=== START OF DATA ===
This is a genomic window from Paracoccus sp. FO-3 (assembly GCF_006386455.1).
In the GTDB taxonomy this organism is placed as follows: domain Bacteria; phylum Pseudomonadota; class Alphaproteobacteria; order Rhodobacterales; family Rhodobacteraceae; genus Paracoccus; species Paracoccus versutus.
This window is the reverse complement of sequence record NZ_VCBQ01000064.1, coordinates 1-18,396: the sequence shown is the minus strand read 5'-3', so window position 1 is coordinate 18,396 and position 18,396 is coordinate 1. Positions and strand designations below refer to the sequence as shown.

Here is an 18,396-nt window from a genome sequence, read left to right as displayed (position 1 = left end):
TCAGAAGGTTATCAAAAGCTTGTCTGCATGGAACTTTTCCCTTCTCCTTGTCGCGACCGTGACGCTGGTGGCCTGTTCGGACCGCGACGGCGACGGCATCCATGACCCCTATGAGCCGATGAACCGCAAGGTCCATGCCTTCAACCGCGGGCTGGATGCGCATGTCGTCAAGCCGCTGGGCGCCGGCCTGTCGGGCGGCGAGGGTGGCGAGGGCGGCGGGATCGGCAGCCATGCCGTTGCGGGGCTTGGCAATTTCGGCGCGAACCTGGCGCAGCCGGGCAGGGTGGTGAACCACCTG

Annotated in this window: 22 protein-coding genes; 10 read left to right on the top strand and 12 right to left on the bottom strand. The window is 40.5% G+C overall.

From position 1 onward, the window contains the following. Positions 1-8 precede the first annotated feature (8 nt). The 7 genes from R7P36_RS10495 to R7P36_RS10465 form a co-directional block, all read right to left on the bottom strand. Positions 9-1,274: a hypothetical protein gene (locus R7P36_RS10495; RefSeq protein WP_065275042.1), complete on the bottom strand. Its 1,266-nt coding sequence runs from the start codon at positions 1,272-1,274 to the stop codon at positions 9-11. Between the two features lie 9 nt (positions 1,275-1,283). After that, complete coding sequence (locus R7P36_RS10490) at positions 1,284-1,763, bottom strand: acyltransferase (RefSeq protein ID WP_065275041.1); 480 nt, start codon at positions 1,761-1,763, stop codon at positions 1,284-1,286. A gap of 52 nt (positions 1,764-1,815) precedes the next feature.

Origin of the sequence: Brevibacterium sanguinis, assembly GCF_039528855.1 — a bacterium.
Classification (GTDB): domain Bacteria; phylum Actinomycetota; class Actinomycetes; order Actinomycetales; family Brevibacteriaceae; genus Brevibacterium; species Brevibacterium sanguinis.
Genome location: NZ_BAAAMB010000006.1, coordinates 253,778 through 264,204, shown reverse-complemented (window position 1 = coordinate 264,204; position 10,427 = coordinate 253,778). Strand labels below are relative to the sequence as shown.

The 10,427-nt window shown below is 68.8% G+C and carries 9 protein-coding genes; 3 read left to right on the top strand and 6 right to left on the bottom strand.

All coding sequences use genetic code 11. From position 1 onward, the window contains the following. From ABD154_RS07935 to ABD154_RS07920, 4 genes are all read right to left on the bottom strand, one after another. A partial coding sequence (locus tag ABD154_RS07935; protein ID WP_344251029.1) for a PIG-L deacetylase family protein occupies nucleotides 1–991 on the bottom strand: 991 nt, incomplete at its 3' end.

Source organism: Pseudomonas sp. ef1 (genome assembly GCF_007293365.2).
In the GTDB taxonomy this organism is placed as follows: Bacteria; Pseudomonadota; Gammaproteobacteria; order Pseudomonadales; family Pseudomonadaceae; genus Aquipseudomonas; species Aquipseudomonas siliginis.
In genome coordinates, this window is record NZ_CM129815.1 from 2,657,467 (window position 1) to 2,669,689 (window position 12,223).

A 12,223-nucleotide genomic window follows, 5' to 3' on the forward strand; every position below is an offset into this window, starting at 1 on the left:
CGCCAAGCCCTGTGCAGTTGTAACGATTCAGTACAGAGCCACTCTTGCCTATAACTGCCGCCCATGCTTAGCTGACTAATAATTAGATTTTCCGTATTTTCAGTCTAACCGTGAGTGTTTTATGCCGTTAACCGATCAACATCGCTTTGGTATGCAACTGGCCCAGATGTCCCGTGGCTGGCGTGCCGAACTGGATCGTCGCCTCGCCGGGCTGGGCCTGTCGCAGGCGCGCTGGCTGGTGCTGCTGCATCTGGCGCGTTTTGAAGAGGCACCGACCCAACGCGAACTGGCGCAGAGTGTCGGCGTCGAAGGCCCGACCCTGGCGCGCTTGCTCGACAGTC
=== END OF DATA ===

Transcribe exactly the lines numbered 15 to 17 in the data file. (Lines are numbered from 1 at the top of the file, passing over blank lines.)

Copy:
In genome coordinates, this window is record NZ_CM129815.1 from 2,657,467 (window position 1) to 2,669,689 (window position 12,223).

A 12,223-nucleotide genomic window follows, 5' to 3' on the forward strand; every position below is an offset into this window, starting at 1 on the left:
CGCCAAGCCCTGTGCAGTTGTAACGATTCAGTACAGAGCCACTCTTGCCTATAACTGCCGCCCATGCTTAGCTGACTAATAATTAGATTTTCCGTATTTTCAGTCTAACCGTGAGTGTTTTATGCCGTTAACCGATCAACATCGCTTTGGTATGCAACTGGCCCAGATGTCCCGTGGCTGGCGTGCCGAACTGGATCGTCGCCTCGCCGGGCTGGGCCTGTCGCAGGCGCGCTGGCTGGTGCTGCTGCATCTGGCGCGTTTTGAAGAGGCACCGACCCAACGCGAACTGGCGCAGAGTGTCGGCGTCGAAGGCCCGACCCTGGCGCGCTTGCTCGACAGTC